None of the included studies included samples of autistic people with intellectual disability (ID). It is feasible that some of the excluded studies did in fact have participants with ID who were also on the autism spectrum. However, this review took the position to only include papers that had reported details about samples (or subsamples) of autistic people. Hence, there could be some strategies to improve healthcare access for autistic people with ID that were not included here. For instance, toolkits designed to improve healthcare self-efficacy in ID populations (Lennox et al. 2012) could be tested with both autistic people, and autistic people with co-occurring ID.

A final observation is that overarching healthcare ‘systems’ may impact on healthcare. For instance, Nicolaidis et al. identified system level factors affecting access to healthcare (Nicolaidis et al. 2015). These factors included availability of formal or informal supports and the complexities of the healthcare system (for instance the number of ‘administrative hoops’ patients have to navigate). Indeed, some autistic people reported they felt that they could not navigate the healthcare system without help (Nicolaidis et al. 2015). This is supported by Vogan et al.’s findings whereby just over 50% of participants reported that the steps to seeking help and almost 70% reported that not knowing where to find help were barriers to accessing health (Vogan et al. 2017). These findings do suggest that healthcare professionals could alleviate some difficulties for their autistic patients by providing accurate and concise signposting to healthcare services. Signposting to appropriate services (i.e. towards services the autistic person needs) has been reported to improve access to a range of services (i.e. education and support) and overall well-being in a non-funded community group (Southby and Robinson 2018). This does suggest that directing autistic people to appropriate services does not entail extra costs, and the result could improve effective access to care for autistic people.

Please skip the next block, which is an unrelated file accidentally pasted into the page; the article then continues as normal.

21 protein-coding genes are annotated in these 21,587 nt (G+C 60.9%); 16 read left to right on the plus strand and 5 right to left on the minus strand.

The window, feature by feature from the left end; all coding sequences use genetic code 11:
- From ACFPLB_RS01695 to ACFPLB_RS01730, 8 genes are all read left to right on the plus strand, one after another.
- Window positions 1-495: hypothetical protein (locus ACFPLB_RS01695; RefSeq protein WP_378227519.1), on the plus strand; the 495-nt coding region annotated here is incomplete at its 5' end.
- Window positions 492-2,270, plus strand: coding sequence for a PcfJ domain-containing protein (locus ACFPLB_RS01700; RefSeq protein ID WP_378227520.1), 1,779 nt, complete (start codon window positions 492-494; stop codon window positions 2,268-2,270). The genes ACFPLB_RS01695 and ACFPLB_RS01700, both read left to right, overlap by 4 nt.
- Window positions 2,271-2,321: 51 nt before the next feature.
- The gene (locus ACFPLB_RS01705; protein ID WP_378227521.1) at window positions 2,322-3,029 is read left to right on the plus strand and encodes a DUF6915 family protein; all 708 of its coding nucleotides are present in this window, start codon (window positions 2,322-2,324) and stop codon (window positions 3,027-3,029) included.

Overall, the quality of the six included studies was acceptable to good (60–80%, with one study scoring 20%); however, they addressed different questions with an array of methods and some observations can be made. First, the total sample size for each study tended to be small (i.e. number of participants between 40 and 259), and participants from diverse demographic groups were included (or instance, a range of educational attainment and ethnicity, Nicolaidis et al. 2015, 2016; Raymaker et al. 2017); one study did include participants who were from high-income areas, Vogan et al. 2017). Two studies included people with autism self-diagnosis (Nicolaidis et al. 2015; Raymaker et al. 2017); many adults may be autistic, yet lack a formal diagnosis because current adults were less likely to have received a diagnosis in childhood (Stuart-Hamilton and Morgan 2011; Lewis 2016). It is possible that those with a self-diagnosis face comparable barriers to those with a formal diagnosis, however further research is required to determine this. As such, clinicians should be sensitive, or receptive, to those who self-identify as being on the autism spectrum. Second, three studies used a co-designed approach whereby autistic people were involved in choosing research questions, designing the studies, recruitment, consent process, data collection and analysis (Nicolaidis et al. 2015, 2016; Raymaker et al. 2017). Two of these studies evaluated a new tool. One, to help healthcare providers by creating a statement of individualised healthcare adjustments that could help improve the healthcare appointment for the autistic patient (Nicolaidis et al. 2016) and the other a checklist to measure barriers to healthcare access (Raymaker et al. 2017). Both of these tools were reported to have high face validity and adequate measurement properties. It is reasonable to suggest that this co-design process was a key component in the success of developing these measures (also, these three studies obtained the highest ratings in the quality assessment). Future studies could emulate this approach to make research more accessible for autistic people. Third, there is now a validated checklist that healthcare providers and researchers can use to tackle future research questions about healthcare barriers with the autism population (Raymaker et al. 2017). Fourth, there is not yet a consensus on how to identify and group barriers to healthcare access. For instance, the Barriers to Healthcare Checklist has eight domains (i.e. emotional, executive functioning, support, transportation) (Raymaker et al. 2017). The model proposed by Nicolaidis et al. does encapsulate many, but not all, of these domains (Nicolaidis et al. 2015). This conceptualisation is important to guide future research coherently, to ensure that a full account of barriers to healthcare is given, and to specify hypotheses for studies. As the research into this area is very recent (i.e. all studies are within the past 3 years) more comprehensive studies are likely to follow.